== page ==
Public Health Service
Food and Drug Administration
60 8th Street, N.E.
Atlanta, GA 30309
April 6, 2015
Joseph Timothy Smart, Owner
Joseph Timothy Smart Dairy
156 Riverside Drive
Clyde, North Carolina 28721-9124
Dear Mr. Smart:
On December 18 and 19, 2014, the U.S. Food and Drug Administration (FDA) conducted an investigation of your dairy operation located at 156 Riverside Drive, Clyde, North Carolina 28721-9124. This letter notifies you of the violations of the Federal Food, Drug, and Cosmetic Act (the FD&C Act) that we found during our investigation of your operation. You can find the FD&C Act and its associated regulations on the Internet through links on FDA’s web page at www.fda.gov.
We found that you offered for sale an animal for slaughter as food that was adulterated. Under section 402(a)(2)(C)(ii) of the FD&C Act, 21 U.S.C. 342(a)(2)(C)(ii), a food is deemed to be adulterated if it bears or contains a new animal drug that is unsafe under section 512 of the FD&C Act, 21 U.S.C. 360b. Further, under section 402(a)(4) of the FD&C Act, 21 U.S.C. 342(a)(4), a food is deemed to be adulterated if it has been held under insanitary conditions whereby it may have been rendered injurious to health.
Specifically, our investigation revealed that on or about July 1, 2014, you sold a dairy cow identified with back tag number (b)(4) (retain tag number (b)(4)) which was later given a new back tag number (b)(4) (replacing the first back tag number), for slaughter as food. On or about July 1, 2014, (b)(4), slaughtered this animal. USDA/FSIS analysis of tissue samples collected from this animal identified the presence of 16.54 part per million (ppm) desfuroylceftiofur (marker residue for ceftiofur) in the kidney tissue. FDA has established a tolerance of 0.4 (ppm) for residues of desfuroylceftiofur in the target tissue (kidney) of cattle as codified in Title 21, Code of Federal Regulations (C.F.R.), Section 556.113 (21 C.F.R. 556.113). The presence of this drug in edible tissue from this animal in this amount causes the food to be adulterated within the meaning of section 402(a)(2)(C)(ii) of the FD&C Act, 21 U.S.C. 342(a)(2)(C)(ii).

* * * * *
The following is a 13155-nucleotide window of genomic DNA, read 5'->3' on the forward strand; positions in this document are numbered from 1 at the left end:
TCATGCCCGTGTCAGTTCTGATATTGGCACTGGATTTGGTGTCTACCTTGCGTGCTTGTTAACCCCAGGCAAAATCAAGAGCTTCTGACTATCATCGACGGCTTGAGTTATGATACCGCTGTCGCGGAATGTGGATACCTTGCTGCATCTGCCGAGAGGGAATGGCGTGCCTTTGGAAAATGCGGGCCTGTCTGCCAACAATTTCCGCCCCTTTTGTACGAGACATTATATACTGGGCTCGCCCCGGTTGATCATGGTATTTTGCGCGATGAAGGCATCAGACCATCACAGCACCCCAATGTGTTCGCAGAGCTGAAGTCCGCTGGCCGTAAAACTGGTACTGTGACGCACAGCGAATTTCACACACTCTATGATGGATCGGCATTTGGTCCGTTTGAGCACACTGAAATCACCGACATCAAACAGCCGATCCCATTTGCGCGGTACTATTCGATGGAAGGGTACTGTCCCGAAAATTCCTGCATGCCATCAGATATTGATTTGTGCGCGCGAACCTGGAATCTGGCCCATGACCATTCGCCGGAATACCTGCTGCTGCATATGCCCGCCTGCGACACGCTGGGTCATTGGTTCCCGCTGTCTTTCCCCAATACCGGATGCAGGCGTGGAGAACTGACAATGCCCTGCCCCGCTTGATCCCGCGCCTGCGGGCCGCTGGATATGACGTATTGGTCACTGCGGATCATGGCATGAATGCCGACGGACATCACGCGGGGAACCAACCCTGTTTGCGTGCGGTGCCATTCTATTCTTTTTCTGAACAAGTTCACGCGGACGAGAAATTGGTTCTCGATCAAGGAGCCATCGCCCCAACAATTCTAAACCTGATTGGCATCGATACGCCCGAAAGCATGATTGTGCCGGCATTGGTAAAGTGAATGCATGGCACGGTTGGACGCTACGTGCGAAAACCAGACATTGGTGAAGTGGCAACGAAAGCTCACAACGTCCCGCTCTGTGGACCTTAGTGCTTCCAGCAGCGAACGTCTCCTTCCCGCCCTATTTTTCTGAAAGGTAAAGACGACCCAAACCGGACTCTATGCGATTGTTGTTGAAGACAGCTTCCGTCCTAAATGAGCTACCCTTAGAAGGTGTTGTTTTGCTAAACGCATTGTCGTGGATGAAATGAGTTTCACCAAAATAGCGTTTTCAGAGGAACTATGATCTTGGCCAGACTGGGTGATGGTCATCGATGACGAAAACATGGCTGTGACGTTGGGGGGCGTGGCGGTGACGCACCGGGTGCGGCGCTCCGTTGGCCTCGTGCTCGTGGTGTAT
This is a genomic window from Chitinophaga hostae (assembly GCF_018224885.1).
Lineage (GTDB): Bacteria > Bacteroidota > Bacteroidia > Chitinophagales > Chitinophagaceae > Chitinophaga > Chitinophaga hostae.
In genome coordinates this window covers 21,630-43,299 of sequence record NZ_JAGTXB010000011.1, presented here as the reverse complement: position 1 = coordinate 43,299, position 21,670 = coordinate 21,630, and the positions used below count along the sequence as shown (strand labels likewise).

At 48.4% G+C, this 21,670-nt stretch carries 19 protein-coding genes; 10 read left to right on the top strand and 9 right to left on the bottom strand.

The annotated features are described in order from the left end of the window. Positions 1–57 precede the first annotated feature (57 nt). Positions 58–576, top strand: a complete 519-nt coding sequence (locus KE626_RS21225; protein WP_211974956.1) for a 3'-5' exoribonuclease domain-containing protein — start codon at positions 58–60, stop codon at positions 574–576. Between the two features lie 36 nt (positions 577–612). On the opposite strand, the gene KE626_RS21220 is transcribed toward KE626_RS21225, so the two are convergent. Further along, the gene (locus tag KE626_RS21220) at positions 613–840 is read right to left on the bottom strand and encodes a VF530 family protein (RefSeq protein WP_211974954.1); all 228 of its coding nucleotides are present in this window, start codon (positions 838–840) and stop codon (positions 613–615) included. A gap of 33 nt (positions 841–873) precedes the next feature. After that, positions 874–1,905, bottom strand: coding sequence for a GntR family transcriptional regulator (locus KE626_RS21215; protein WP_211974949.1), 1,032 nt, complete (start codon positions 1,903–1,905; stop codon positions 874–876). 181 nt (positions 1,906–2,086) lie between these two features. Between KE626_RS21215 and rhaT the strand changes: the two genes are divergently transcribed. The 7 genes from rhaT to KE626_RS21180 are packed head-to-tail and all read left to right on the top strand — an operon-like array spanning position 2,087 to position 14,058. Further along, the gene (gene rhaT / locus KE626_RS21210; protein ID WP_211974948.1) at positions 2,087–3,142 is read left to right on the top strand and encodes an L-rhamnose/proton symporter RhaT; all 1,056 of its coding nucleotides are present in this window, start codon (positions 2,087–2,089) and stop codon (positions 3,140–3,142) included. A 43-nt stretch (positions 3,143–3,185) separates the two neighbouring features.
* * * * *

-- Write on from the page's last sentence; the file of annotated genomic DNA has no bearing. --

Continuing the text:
Our investigation also found that you hold animals under conditions that are so inadequate that medicated animals bearing potentially harmful drug residues are likely to enter the food supply. For example, you failed to maintain treatment records and you held expired drugs in your inventory. Food from animals held under such conditions is adulterated within the meaning of section 402(a)(4) of the FD&C Act, 21 U.S.C. 342(a)(4).
The above is not intended to be an all-inclusive list of violations. As a producer of animals offered for use as food, you are responsible for ensuring that your overall operation and the food you distribute is in compliance with the law.
You should take prompt action to correct the violations described in this letter and to establish procedures to ensure that these violations do not recur. Failure to do so may result in regulatory action without further notice such as seizure and/or injunction.
You should notify this office in writing of the steps you have taken to bring your firm into compliance with the law within fifteen (15) working days of receiving this letter. Your response should include each step that has been taken or will be taken to correct the violations and prevent their recurrence. If corrective action cannot be completed within fifteen (15) working days of receiving this letter, state the reason for the delay and the time frame within which the corrections will be completed. Please include copies of any available documentation demonstrating that corrections have been made.
Your written response should be sent to Marie F. Mathews, Compliance Officer, U.S. Food and Drug Administration, 60 Eighth Street N.E., Atlanta, GA 30309. If you have any questions about this letter, please contact Compliance Officer Marie F. Mathews at (404) 253-1279 or by e-mail at email@example.com.